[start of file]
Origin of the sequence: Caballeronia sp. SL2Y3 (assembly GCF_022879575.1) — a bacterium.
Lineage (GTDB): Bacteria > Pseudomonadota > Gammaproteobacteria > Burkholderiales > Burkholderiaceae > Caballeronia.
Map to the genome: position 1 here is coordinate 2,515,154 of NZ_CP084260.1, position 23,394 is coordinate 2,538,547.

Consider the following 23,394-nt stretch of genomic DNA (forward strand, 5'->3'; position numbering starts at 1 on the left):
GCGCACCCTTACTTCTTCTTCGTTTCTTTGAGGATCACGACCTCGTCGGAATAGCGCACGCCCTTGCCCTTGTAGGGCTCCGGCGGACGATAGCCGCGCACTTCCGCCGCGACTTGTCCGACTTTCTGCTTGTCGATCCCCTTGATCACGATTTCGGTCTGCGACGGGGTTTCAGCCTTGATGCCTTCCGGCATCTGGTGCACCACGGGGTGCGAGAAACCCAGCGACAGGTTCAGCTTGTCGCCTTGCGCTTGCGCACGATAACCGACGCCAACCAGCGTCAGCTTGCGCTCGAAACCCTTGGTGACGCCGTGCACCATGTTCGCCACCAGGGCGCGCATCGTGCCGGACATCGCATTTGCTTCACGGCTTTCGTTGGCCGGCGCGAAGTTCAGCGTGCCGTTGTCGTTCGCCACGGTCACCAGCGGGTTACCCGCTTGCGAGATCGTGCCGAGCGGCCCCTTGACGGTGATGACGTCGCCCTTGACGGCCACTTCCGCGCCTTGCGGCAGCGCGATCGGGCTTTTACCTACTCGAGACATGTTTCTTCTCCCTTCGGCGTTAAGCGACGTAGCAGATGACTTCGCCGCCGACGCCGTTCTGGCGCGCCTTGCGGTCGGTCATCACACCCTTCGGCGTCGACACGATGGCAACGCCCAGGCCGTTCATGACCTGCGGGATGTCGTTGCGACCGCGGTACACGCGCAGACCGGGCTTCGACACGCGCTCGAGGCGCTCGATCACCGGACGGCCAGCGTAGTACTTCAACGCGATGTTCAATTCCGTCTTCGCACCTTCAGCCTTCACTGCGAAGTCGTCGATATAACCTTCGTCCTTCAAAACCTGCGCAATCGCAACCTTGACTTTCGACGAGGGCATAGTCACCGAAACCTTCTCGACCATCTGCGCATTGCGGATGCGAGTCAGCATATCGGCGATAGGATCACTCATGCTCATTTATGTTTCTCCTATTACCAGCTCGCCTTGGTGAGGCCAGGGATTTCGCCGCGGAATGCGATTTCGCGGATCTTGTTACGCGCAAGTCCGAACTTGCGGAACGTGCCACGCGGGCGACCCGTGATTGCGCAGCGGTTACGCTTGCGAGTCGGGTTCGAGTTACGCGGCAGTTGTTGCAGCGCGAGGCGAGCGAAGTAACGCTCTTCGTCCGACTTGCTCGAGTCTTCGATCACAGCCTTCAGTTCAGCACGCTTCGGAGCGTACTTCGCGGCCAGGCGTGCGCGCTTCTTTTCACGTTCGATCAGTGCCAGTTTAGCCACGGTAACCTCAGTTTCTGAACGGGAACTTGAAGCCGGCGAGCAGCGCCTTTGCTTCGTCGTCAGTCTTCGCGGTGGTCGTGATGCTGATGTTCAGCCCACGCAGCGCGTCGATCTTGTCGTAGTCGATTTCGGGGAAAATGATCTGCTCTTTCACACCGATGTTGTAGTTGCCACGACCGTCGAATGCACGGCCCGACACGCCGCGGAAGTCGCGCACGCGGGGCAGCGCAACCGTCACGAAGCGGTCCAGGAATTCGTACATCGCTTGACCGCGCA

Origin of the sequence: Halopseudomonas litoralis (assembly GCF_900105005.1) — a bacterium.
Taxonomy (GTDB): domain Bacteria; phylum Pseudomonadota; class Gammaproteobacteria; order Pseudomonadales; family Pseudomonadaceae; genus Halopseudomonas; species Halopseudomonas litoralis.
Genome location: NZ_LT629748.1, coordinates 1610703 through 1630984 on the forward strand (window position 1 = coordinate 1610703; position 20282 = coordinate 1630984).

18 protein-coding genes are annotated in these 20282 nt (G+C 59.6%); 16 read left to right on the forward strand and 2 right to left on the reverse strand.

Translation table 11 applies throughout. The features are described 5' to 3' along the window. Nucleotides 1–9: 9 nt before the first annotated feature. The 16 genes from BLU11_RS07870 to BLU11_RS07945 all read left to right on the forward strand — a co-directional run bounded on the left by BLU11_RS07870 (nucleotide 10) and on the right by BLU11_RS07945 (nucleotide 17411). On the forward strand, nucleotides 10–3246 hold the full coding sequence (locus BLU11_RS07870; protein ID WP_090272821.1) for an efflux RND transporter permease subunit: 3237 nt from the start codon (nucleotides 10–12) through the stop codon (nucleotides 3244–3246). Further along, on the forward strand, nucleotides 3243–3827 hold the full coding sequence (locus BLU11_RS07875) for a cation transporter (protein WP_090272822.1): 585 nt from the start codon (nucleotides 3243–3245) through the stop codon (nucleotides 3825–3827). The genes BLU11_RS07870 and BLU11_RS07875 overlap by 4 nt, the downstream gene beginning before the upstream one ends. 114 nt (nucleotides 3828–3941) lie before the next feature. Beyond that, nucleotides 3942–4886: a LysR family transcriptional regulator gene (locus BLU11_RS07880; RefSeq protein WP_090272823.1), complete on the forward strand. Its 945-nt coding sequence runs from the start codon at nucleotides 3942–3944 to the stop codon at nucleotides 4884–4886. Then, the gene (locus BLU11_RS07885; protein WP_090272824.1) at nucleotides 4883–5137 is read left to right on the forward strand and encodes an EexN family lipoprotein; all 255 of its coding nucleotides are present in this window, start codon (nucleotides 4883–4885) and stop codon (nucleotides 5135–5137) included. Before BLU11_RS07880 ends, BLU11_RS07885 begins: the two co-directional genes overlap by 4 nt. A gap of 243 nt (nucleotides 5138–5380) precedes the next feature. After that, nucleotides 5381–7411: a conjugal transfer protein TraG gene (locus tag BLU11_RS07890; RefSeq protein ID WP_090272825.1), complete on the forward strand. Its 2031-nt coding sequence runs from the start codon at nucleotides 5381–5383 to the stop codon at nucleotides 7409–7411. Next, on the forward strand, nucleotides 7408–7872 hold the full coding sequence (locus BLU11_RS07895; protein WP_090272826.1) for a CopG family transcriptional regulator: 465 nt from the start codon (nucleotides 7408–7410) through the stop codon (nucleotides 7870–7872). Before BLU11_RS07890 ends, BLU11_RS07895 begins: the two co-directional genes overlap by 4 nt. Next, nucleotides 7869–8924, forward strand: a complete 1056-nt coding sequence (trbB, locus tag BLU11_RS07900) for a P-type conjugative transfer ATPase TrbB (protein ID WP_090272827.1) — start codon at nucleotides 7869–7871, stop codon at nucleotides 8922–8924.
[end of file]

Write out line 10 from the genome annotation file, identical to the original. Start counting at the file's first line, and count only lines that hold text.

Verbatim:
Translation table 11 applies throughout. The features are described 5' to 3' along the window. Nucleotides 1–9: 9 nt before the first annotated feature. The 16 genes from BLU11_RS07870 to BLU11_RS07945 all read left to right on the forward strand — a co-directional run bounded on the left by BLU11_RS07870 (nucleotide 10) and on the right by BLU11_RS07945 (nucleotide 17411). On the forward strand, nucleotides 10–3246 hold the full coding sequence (locus BLU11_RS07870; protein ID WP_090272821.1) for an efflux RND transporter permease subunit: 3237 nt from the start codon (nucleotides 10–12) through the stop codon (nucleotides 3244–3246). Further along, on the forward strand, nucleotides 3243–3827 hold the full coding sequence (locus BLU11_RS07875) for a cation transporter (protein WP_090272822.1): 585 nt from the start codon (nucleotides 3243–3245) through the stop codon (nucleotides 3825–3827). The genes BLU11_RS07870 and BLU11_RS07875 overlap by 4 nt, the downstream gene beginning before the upstream one ends. 114 nt (nucleotides 3828–3941) lie before the next feature. Beyond that, nucleotides 3942–4886: a LysR family transcriptional regulator gene (locus BLU11_RS07880; RefSeq protein WP_090272823.1), complete on the forward strand. Its 945-nt coding sequence runs from the start codon at nucleotides 3942–3944 to the stop codon at nucleotides 4884–4886. Then, the gene (locus BLU11_RS07885; protein WP_090272824.1) at nucleotides 4883–5137 is read left to right on the forward strand and encodes an EexN family lipoprotein; all 255 of its coding nucleotides are present in this window, start codon (nucleotides 4883–4885) and stop codon (nucleotides 5135–5137) included. Before BLU11_RS07880 ends, BLU11_RS07885 begins: the two co-directional genes overlap by 4 nt. A gap of 243 nt (nucleotides 5138–5380) precedes the next feature. After that, nucleotides 5381–7411: a conjugal transfer protein TraG gene (locus tag BLU11_RS07890; RefSeq protein ID WP_090272825.1), complete on the forward strand. Its 2031-nt coding sequence runs from the start codon at nucleotides 5381–5383 to the stop codon at nucleotides 7409–7411. Next, on the forward strand, nucleotides 7408–7872 hold the full coding sequence (locus BLU11_RS07895; protein WP_090272826.1) for a CopG family transcriptional regulator: 465 nt from the start codon (nucleotides 7408–7410) through the stop codon (nucleotides 7870–7872). Before BLU11_RS07890 ends, BLU11_RS07895 begins: the two co-directional genes overlap by 4 nt. Next, nucleotides 7869–8924, forward strand: a complete 1056-nt coding sequence (trbB, locus tag BLU11_RS07900) for a P-type conjugative transfer ATPase TrbB (protein ID WP_090272827.1) — start codon at nucleotides 7869–7871, stop codon at nucleotides 8922–8924.